So back to the question – how is it ending up in the rivers and ocean?

There are so many causes! Spillage from recycling that has been transported across the ocean for years to Asia; plastic products shipped across the ocean to the U.S. have spilled from ships; the fishing industry; trash and litter that gets blown or washed into water streams such as rivers, that then feed into the ocean; illegal dumping; people leaving trash on beaches, waterways, and from personal watercraft; microbeads washing down drains; and debris from natural disasters and floods. Plastic bags are picked up by the wind and blown into waterways that flow into the ocean.

Single use disposable plastic straw found buried in the sand, Hilton Head Island, October 2018. Photo by me.
Single-use disposable plastic straw found buried in the sand, Hilton Head Island, October 2018. Photo by me.

Have you noticed plastic straws have been in the media lately?

Our family hasn’t used plastic straws since before it was the trend, and I’m happy to see others coming on board. We mostly just don’t use straws but we do carry a reusable stainless steel straw with us for when we need it.

If you Google “plastic straws” you will get an array of news stories either supporting the end of plastic straws or arguing against (since it is only one small part of the greater problem of single-use disposable plastics). If you Google “plastic straws ban” there are even more articles about cities and states that are either implementing or working on a legislative plastic straw ban. I’m not going to summarize either of those searches here because, frankly, it would take me several posts to write such a summary. However, I encourage you to read up on it – after you finish reading my post first, that is. The following meme will make a lot more sense, too.

Forest Gump on straws, I couldn't stop giggling at this, so I'm reposting it here.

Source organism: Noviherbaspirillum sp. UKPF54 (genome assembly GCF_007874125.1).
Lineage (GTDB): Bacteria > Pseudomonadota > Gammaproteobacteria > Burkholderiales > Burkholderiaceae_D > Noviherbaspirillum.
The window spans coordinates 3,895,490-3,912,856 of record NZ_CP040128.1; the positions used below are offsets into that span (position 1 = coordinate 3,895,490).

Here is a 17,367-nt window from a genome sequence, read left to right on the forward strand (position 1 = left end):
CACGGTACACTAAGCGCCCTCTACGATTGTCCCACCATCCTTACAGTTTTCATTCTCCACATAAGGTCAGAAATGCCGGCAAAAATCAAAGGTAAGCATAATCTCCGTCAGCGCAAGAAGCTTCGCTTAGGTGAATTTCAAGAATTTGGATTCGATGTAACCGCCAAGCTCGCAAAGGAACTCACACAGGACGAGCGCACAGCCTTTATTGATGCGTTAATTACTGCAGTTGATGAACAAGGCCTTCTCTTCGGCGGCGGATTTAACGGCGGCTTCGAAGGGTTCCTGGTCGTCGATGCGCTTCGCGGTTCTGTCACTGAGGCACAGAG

I couldn’t stop giggling at this, so I’m reposting it here.

I believe that many of these things cannot be legislated solely, that there must be a drive that is tied to economics. Disclaimer: I am not an economist. But here’s what I think: If consumers are asking businesses they patronize to stop using certain items, such as single-use disposable plastics, the consumer also has the power to not patronize that business. If consumers refuse to spend money at a business because that business does not do or provide what consumers want, then that business will be forced to change if they want to maintain profitability.

Starbucks is one company that is striving to end use of plastic straws by 2020. Photo by Nadine Shaabana on Unsplash
Starbucks is one company that is striving to end the use of plastic straws by 2020. Photo by Nadine Shaabana on Unsplash

Ok, so what steps can I take?

First, let’s support the Aquarium Conservation Partnership. You can do this by signing the pledge: https://pledge.ourhands.org/.

Second, refuse. Just say no thank you. To all single-use disposable plastics. Because recycling is not the answer. Only about 9% of our plastics get recycled. That means 91% is not recycled!

Third, if you must have something commonly produced as a single-use disposable plastic, like a straw, please buy a reusable one. Paper disposables and supposedly biodegradable straws are a better option, but it’s still going to be thrown away after one use. Try one of these (these are affiliate links): stainless steel straw; glass straw; or a bamboo straw.

Fourth, tell others! Tell your friends, your co-workers, your favorite restaurant, the local coffee shop, your local school. So many people to tell!

Fifth, participate in clean-up efforts. Join the Litterati. Maybe you’ll keep some of the trash you pick up from entering the ocean.

Last, stop supporting businesses that just won’t get on board. Go somewhere else.

Final Thoughts